Many people are fearful of the Covid-19 vaccine. This is why it’s safe to have it
It’s the world’s best hope of beating a virus that’s killed two million people, infected 90 million and brought mayhem and misery to a shellshocked planet.
Yet many have indicated they won’t accept the vaccine against Covid-19.
Fears abound: it was developed too fast. It could make me sick. Then there are the conspiracy theories – including one that claims a microchip could be inserted in your body with the jab that will allow Microsoft founder Bill Gates to track you.
It’s simply not true, of course – but authorities face an uphill battle getting people to believe the vaccine is safe. Only about half (53%) of South Africans indicated they would have the vaccine when it becomes available here, a recent Ipsos survey found.
All the misinformation out there is fuelling the fear, says Professor Rose Burnett, head of the South African Vaccination and Immunisation Centre in the Department of Virology at the Sefako Makgatho Health Sciences University in Pretoria.
“Indiscriminate use of social media has made misleading information and conspiracy theories about Covid-19 go viral,” she adds. “The public is overwhelmed by anxiety and uncertainty and don’t know who to trust.”
The truth is that without vaccines, diseases such as smallpox and polio would kill and affect millions. Measles, mumps and rubella would still be major illnesses. And without a vaccine, it will be years before the world returns to anywhere near a semblance of normality. Here’s more about this lifesaving jab.
HOW DO VACCINES WORK?
They contain weakened or inactive parts of a germ that’s introduced into your body, usually by an injection.
Your immune system reacts to the vaccine by making antibodies. The antibodies destroy the weakened vaccine germs just as they would the disease itself. They stay in your body, waking up to give you instant immunity if you are exposed to the real germ.
Simply put, vaccines work by exposing you to a safe version of a disease, before you get exposed to the real disease.
ARE THEY SAFE?
Yes, says Burnett. “Vaccines are subjected to rigorous safety testing and will only be released onto the market if they have been found to be safe and effective.”
Before being administered to the public, a vaccine is tested on animals, then on groups of humans. The vaccine is also subjected to ongoing studies to monitor any potential side effects.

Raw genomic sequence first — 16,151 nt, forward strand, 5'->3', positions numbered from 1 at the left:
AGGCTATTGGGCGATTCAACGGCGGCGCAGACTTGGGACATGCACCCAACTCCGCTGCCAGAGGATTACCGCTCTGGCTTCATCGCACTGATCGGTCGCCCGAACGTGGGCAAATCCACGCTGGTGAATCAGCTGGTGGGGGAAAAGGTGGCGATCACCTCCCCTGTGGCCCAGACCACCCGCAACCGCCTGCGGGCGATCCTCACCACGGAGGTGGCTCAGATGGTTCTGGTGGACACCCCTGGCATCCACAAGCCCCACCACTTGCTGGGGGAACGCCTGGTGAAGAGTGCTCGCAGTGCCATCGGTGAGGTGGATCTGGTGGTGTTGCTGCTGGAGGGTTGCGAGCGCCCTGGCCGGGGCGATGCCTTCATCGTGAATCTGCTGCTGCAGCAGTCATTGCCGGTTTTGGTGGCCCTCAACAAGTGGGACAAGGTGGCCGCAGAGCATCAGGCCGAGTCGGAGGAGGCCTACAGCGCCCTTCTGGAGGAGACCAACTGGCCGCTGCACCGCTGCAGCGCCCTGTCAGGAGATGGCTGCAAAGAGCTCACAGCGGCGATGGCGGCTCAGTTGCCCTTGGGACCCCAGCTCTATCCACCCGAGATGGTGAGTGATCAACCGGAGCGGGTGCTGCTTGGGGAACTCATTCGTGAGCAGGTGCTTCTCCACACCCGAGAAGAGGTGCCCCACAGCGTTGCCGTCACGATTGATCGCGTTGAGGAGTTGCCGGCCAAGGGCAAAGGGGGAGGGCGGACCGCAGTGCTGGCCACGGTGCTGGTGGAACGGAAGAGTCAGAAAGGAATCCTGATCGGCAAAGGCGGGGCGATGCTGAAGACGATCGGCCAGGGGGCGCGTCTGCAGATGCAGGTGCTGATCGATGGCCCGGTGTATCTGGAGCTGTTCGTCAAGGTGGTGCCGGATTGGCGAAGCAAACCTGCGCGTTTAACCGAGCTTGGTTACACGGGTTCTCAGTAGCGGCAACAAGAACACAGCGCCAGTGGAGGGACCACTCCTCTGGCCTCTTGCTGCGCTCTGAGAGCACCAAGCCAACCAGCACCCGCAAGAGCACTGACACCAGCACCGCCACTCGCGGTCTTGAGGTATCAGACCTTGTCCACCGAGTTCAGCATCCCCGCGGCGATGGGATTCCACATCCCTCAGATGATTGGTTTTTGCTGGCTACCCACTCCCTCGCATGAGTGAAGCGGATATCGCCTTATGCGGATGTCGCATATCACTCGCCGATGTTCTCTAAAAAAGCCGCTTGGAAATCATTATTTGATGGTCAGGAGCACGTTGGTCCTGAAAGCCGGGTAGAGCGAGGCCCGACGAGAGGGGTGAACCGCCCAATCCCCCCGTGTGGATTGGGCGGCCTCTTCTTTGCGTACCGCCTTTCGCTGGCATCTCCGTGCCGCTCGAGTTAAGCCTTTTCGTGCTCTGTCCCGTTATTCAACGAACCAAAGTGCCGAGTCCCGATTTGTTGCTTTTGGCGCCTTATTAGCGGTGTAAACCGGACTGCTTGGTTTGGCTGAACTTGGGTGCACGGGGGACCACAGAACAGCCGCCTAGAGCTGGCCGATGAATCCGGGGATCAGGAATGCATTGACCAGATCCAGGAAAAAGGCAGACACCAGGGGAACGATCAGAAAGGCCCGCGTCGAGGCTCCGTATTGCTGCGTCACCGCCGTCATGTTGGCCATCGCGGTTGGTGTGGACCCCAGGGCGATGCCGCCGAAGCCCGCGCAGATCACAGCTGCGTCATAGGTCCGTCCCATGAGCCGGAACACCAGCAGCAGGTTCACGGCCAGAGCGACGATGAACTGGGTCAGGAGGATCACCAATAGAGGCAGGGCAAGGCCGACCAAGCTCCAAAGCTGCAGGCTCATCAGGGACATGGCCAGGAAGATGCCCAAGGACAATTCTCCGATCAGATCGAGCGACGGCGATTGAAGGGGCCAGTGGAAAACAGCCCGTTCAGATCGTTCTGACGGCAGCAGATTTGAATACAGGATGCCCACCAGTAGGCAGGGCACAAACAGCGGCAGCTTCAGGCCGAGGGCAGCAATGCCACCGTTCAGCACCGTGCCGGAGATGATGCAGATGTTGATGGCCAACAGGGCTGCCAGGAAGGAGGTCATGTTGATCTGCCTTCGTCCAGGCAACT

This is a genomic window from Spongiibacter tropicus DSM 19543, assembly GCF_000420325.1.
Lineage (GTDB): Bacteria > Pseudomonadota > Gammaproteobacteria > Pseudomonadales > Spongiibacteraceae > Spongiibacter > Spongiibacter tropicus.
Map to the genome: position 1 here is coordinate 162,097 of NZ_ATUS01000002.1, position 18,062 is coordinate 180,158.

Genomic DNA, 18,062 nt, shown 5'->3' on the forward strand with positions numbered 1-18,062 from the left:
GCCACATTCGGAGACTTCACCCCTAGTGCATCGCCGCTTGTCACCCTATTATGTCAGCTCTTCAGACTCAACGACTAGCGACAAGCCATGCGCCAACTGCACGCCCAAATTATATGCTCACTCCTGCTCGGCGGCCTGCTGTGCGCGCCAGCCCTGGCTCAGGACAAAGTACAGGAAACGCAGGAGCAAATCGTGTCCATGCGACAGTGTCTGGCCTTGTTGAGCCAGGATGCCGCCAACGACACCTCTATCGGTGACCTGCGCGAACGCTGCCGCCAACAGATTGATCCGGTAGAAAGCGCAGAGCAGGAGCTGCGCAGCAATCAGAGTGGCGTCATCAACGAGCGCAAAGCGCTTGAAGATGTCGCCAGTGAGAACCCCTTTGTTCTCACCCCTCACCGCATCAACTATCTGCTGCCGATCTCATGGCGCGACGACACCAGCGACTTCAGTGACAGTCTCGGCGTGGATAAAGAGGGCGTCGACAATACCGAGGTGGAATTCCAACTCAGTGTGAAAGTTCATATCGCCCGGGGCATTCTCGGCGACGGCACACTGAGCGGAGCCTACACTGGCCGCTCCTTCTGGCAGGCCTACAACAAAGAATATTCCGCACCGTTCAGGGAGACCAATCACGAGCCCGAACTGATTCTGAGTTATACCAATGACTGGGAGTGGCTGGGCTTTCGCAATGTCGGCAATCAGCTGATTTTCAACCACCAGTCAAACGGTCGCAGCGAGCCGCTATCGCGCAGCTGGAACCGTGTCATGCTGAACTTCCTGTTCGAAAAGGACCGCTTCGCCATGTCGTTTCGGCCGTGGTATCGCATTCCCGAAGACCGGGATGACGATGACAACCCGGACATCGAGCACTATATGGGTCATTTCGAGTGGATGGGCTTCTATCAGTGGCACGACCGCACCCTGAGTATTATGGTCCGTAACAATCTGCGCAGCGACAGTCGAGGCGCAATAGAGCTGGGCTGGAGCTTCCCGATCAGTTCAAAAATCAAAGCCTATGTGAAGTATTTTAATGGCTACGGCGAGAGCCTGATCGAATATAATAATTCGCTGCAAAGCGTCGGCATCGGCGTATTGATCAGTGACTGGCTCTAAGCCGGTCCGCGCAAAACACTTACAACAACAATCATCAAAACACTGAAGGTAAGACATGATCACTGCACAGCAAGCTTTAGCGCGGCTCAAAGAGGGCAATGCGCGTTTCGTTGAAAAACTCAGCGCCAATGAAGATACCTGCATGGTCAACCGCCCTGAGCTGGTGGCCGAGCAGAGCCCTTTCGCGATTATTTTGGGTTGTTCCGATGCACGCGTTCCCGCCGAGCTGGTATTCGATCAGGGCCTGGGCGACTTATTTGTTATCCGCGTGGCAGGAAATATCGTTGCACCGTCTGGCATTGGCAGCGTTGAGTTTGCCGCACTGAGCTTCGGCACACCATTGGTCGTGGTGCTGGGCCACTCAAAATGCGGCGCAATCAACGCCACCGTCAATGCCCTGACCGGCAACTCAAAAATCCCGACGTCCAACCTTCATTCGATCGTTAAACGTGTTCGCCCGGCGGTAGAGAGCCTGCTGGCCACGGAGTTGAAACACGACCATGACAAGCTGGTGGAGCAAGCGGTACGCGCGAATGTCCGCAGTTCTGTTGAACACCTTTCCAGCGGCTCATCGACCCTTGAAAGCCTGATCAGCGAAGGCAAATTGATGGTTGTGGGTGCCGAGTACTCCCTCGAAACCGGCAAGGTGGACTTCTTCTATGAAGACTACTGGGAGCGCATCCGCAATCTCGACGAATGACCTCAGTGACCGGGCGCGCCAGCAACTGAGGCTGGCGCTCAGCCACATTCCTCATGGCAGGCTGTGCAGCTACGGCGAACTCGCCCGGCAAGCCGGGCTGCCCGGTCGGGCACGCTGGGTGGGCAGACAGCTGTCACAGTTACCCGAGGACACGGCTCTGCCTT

We now have vaccines to prevent more than 20 life-threatening diseases, enabling people to live longer, healthier lives. Immunisation currently prevents two to three million deaths every year from conditions such as diphtheria, flu and measles.
The growing anti-vaxxer movement has led to the return of measles to some countries in the northern hemisphere where it had been eradicated for years, says Dr Albie de Frey, an honorary lecturer in travel medicine at the University of the Witwatersrand.
WHAT ABOUT THE SPEED OF THE VACCINE’S DEVELOPMENT?
There’s no need to worry, says Dr Nokukhanya Msomi, head of virology at the School of Laboratory Medicine and Medical Sciences at UKZN and the National Health Laboratory Service.
Advanced technology over the years has made the fast production of vaccines possible. “There may be shortterm, mild vaccine reactions that resolve without complication or injury, but studies show the Covid-19 vaccines are safe.”
Usually vaccines take about 10 years to develop, but thanks to advances in genomic sequencing, researchers successfully uncovered the viral sequence of this disease in January 2020 – about 10 days after the first reported cases in Wuhan, China. But this doesn’t mean the vaccine was a “rushed job”.
There have been such major advances in the science of vaccine development over the years that researchers were able to refer to them to develop the Covid-19 vaccine.
Specific technology that was used for the development of this vaccine has been researched for some time, which means it could now be created faster than ever.
So while the jab may seem, to some, to have reached the market frighteningly quickly, scientists actually used information they have been gleaning for years to develop the vaccine.
“This speed of the development of this vaccine challenges our whole paradigm of what is possible in vaccine development,” says Natalie Dean, a biostatistician at the University of Florida in the US.
“It’s tempting to hope other vaccines might now be made on a comparable timescale against diseases like tuberculosis and malaria that kill millions of people a year.”